Julia Jarman has written books for children of all ages. Her work includes The Time Travelling Cat series for readers of eight to twelve or thereabouts and the acclaimed picture book, Big Red Bath. She is currently trying her hand at writing for adults ‘to see if I can’.

Matt Haig has been sitting on my bookshelf for years – unread. How daft was I! Though highly recommended by a respected friend, The Humans did not appeal. Foolishly I let the blurb put me off, with a single word: aliens. The hint of sci-fi aroused my prejudices – I prefer realism or so I thought- and the book stayed closed. Then my reading-group chose The Midnight Library and I felt bound to give it a go despite the blurb which made it clear that suicidal Nora is ‘transported’ – yes, that sort of transported – at the stroke of midnight, to a fantasy library where she can choose an alternative life as easily as choosing a book. Her choice is limited to her own life. She can re-write it by going back in time to choices she made and choosing differently. Nora is attracted to this idea and so was I; it’s a fascinating theme.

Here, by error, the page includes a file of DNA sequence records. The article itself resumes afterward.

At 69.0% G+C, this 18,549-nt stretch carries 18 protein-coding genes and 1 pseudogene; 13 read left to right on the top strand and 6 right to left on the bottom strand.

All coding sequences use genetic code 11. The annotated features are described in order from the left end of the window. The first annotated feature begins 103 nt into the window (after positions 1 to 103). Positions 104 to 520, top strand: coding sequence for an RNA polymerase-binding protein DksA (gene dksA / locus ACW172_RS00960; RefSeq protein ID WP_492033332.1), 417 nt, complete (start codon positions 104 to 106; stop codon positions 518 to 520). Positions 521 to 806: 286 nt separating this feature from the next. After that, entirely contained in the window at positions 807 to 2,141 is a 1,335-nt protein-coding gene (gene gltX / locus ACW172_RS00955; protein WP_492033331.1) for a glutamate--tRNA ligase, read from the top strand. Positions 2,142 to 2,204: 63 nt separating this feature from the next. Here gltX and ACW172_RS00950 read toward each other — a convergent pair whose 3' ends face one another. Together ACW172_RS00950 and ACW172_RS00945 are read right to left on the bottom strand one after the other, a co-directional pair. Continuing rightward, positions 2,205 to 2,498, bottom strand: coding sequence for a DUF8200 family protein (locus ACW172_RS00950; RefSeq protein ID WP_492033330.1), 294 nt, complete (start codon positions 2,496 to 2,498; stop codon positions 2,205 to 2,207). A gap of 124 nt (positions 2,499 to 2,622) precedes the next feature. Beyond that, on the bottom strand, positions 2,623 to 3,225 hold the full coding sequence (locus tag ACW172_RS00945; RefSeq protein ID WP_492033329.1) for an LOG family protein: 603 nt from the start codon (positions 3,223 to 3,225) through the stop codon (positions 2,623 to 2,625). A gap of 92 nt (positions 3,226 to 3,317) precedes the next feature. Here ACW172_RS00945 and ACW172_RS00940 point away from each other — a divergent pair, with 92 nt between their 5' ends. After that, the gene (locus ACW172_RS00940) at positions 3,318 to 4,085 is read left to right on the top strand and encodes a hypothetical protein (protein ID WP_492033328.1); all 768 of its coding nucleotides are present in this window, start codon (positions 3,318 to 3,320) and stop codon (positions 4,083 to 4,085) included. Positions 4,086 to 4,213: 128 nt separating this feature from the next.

Who hasn’t wasted time what-iffing? What if I’d married so-and-so? What if I’d gone to that job interview? What if I’d caught that train? Penelope Lively uses her ‘what ifs’ to good effect in Making It Up, a novel published in 2005. She uses her writing skills and imagination to create lives she might have lived in what she calls a confabulation or ‘anti-memoir’. True and not-true it reads like a novel-cum-biography. I enjoyed it very much. But would I enjoy The Midnight Library where the imaginative leaps are more daring?

Fortunately, the book begins realistically enough, with Nora nineteen years earlier, a worried teenager, in the school library during a wet break, talking to the comfortable, knowledgeable librarian Mrs Elm, who tells her prosaically enough that she has her whole life before her and could do anything she wanted. I liked and believed in both characters – even the excessively talented Nora - which was a good start. Mrs Elm turns up again later in the midnight library, which arises out of the mist, and that’s good news too, aiding credibility. Now Nora is thirty-five and she has already written her suicide note. She feels a complete failure and worse, she has no hope for a better future. She feels she will go on failing and is full of shame and regret for the opportunities she has not taken and the people she feels she has let down: her father for not becoming a champion swimmer; her brother and friend Ravi for leaving the pop group they’d formed; her lover Dan for jilting him two days before the wedding. The list goes on: Nora had more talents than most of us and a lot of people investing in her – and living through her.